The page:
I made their clothes templates out of card stock, then just assembly-lined the felt pieces. Everything is attached by hot glue and although I burned off all of my fingerprints, I think the little pom pom buttons were worth my small sacrifice.
Each elf is clutching a snowball in one hand and a tiny, cork-stoppered bottle in the other.
In each bottle is an itty little scroll...
...tied up with striped string.
I included a small magnifying glass with each elf, to help the kids read the tiny print on the scroll.

I made up the poem. It's not that great, but it gets the point across.


Here's the text:
The days have grown short
And the nights have grown long
But that won't stop us from singing a song
For we know that Solstice will soon be here
And, soon after, the Sun will appear
So please celebrate with us
We'll feast and we'll toast
We'll share this day with those we love the most!

Yay! Solstice!

Tuesday, December 02, 2014

Gobble Gobble Muthafuckaz

I like to joke about how I'm a poor Soviet immigrant, ignorant of the ways of my shrewd American friends and neighbors (despite the fact that I've been here since I was 4 years old and have no memory of ever living in Russia). But I was raised by Russian immigrants, so there is some stuff that feels completely new about creating our own American family traditions.

Thanksgiving has always been a REALLY big deal for my family growing up. In addition to giving thanks for our more abstract blessings, we used the day to enumerate the many, very real, very specific blessings we received after coming to this country--things like being able to discuss our government without worry of being jailed. The ability to go to the store and just buy a pineapple if we felt like it. Living without fear that our home would be burned down because we are Jewish.

So creating our own new Thanksgiving traditions has been an important and beautiful (and maybe sometimes fraught) opportunity for us to imbue the day with meaning for our family and our loved ones. One of the most meaningful steps we've taken in that direction is to open our home to our beloved friends as well as family. Since we three are only children, I think it may be more natural, possibly more important, for us to build families of friends around us. And so every year, when the head count grows, when the kids' table gets more crowded and more raucous, I count one more thing to be thankful for: the blessing of friends who honor us by sharing this most important day at our table.


Some street hockey to get them good and hungry (and sweaty) before dinner.
Kids' table "centerpiece." (I try. I really do.)

Dash spent the day with our beloved Verlaques while Josh and I prepped dinner. They made these excellent pine cone turkeys. Will is thankful for, among other things, cheese.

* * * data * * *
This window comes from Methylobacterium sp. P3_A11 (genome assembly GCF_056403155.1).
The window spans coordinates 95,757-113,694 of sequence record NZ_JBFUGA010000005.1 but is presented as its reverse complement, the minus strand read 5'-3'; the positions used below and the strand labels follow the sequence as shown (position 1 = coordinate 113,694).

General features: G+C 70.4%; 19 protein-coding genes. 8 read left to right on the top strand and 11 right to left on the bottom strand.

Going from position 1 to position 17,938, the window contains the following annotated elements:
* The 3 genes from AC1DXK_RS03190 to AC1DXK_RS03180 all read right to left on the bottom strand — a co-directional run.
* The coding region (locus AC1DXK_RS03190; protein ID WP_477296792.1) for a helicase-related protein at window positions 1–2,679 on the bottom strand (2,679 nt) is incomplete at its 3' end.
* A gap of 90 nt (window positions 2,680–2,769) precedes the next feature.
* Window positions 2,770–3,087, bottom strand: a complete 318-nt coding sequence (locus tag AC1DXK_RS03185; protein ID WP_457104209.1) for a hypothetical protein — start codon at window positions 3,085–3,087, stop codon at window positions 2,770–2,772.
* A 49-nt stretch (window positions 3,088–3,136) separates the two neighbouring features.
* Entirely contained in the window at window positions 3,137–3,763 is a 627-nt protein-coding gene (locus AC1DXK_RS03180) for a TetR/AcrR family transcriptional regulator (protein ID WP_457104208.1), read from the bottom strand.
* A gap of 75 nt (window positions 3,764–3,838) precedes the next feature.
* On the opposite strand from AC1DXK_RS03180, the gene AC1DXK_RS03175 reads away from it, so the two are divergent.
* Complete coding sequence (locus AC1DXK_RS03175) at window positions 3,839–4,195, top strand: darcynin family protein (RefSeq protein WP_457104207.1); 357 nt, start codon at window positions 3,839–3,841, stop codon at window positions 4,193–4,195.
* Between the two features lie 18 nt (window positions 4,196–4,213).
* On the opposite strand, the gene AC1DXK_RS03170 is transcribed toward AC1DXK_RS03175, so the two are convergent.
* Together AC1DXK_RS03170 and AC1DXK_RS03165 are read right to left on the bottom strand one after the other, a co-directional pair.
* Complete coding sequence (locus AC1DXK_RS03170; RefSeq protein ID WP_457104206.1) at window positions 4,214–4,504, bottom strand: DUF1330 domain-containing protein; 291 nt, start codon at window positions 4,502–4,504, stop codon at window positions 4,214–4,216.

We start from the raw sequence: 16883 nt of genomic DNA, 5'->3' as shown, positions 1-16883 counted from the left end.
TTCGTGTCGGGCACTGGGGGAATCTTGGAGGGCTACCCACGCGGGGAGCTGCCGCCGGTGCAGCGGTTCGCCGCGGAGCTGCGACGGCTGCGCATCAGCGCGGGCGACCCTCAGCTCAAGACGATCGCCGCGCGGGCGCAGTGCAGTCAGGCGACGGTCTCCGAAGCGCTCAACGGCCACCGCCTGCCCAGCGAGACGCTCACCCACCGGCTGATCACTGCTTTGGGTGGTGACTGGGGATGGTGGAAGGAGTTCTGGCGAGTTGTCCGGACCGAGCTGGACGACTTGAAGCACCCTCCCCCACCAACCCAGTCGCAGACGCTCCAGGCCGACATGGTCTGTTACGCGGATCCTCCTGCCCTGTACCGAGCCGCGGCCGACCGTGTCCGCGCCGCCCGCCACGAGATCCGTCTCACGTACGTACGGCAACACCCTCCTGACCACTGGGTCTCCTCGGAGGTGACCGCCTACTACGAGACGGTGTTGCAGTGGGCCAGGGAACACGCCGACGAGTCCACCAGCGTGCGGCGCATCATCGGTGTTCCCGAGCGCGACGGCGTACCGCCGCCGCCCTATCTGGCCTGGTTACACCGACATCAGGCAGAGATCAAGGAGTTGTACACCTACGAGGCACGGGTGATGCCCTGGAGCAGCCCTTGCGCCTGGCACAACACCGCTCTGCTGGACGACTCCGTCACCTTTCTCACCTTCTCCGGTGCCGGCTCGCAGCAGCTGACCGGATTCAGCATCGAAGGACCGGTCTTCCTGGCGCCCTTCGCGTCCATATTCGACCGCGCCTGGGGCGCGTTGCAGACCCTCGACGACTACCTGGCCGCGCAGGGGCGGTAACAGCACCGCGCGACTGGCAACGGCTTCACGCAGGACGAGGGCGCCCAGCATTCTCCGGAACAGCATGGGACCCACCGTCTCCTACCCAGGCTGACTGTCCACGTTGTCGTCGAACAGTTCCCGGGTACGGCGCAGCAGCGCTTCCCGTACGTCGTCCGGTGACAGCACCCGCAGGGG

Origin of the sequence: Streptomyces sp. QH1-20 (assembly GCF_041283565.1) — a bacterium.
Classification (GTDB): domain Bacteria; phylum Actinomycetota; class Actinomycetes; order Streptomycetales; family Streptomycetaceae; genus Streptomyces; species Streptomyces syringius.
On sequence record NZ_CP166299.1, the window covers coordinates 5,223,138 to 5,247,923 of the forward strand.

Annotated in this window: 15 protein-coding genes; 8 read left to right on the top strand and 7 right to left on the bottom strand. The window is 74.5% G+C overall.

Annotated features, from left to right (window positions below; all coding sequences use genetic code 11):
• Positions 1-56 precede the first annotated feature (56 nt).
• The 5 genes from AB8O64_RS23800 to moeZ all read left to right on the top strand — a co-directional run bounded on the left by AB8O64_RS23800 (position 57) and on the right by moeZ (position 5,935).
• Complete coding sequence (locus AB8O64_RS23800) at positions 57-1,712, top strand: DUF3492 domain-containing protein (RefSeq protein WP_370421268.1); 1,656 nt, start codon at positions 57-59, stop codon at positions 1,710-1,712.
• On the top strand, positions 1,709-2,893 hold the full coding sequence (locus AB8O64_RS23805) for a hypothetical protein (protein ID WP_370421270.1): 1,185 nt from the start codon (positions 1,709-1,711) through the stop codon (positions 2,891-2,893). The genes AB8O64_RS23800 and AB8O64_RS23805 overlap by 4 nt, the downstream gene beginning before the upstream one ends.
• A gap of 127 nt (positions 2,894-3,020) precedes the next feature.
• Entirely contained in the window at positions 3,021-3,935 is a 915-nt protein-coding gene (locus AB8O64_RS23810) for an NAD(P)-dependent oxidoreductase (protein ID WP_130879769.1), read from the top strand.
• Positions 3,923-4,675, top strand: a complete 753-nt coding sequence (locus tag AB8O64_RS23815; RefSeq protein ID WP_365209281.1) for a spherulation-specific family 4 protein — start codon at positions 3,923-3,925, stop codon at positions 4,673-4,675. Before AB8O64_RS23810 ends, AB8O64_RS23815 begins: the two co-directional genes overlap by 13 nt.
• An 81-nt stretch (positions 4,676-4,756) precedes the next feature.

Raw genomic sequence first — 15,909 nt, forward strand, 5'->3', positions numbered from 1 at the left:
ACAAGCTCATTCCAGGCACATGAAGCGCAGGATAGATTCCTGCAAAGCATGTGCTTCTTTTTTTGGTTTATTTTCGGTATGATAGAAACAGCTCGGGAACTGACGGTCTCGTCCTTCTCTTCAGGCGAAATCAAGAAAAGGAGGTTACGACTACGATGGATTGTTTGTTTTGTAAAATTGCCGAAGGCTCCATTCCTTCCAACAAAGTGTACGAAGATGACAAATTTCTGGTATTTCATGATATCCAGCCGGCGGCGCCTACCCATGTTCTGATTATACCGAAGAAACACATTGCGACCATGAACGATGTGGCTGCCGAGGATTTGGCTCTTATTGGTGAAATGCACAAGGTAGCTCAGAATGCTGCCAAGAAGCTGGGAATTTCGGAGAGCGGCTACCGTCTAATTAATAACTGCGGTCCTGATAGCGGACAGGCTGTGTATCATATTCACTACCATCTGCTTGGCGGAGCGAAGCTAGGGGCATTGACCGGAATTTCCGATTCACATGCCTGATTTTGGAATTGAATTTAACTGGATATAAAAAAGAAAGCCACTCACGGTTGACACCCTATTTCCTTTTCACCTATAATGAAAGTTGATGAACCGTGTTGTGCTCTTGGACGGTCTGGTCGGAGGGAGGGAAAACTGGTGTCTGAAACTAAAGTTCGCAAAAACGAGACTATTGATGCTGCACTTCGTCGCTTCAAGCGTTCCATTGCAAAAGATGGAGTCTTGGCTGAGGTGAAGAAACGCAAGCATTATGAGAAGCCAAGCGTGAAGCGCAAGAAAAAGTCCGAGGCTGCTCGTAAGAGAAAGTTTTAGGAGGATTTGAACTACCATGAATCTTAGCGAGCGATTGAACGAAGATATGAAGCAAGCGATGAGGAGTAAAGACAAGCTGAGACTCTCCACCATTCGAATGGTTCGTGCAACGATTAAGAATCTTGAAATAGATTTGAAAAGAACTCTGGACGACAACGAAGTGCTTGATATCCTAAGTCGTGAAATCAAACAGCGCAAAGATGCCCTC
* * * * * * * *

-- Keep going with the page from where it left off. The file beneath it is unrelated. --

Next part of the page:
Dash is grateful for, among other things, "my personality." It's nice that we won't have to worry about confidence issues with him.
The calm before the storm. (This year I finally came to my senses and rented tables, chairs and tablecloths. Not having to cobble together seating out of fifteen rickety card tables and dozens of borrowed & mismatched chairs was another thing I was very thankful for this year.)


I love that you can just stick a couple of hydrangea stems into a vase and it looks like you know what you're doing.
These potatoes, tagged by Josh, were tight. You make regular mashed potatoes, but then mix in some caramelized onions that you've pureed with a stick of butter. Then add Parmesan. You can only eat them once a year if you want to live past 50, but damn, that day is a good day.
It's time to baste the turkey, son.
Look at this mahogany miracle. Josh's turkey game was on point this year.

IMG_0837[1] (1)
The kids table, right before they started throwing food at each other.

Monday, December 01, 2014

Saying Thanks

We made our second annual pilgrimage to our local fire station to thank the firefighters for all they do to keep our community safe (and maybe sneak in a small lesson about gratitude for the smalls).

Except the boys completely ditched our entire cookie-baking and card-making effort (as Samantha was giddy to point out to the firemen). So while the girls got to lick the spoons and taste the cookies before we packed them up, the boys got dick. Ungrateful little turds (I say it with love).

Here's Lucy's lovely card.

And the front of Samantha's.

And this is one of my top ten things that has ever happened ("p.s. Dash and Will and Ben did not help make the cookies.")

Then we delivered the still-warm cookies and the stood there batting our eyelashes until the lovely firemen gave us a tour of the firehouse.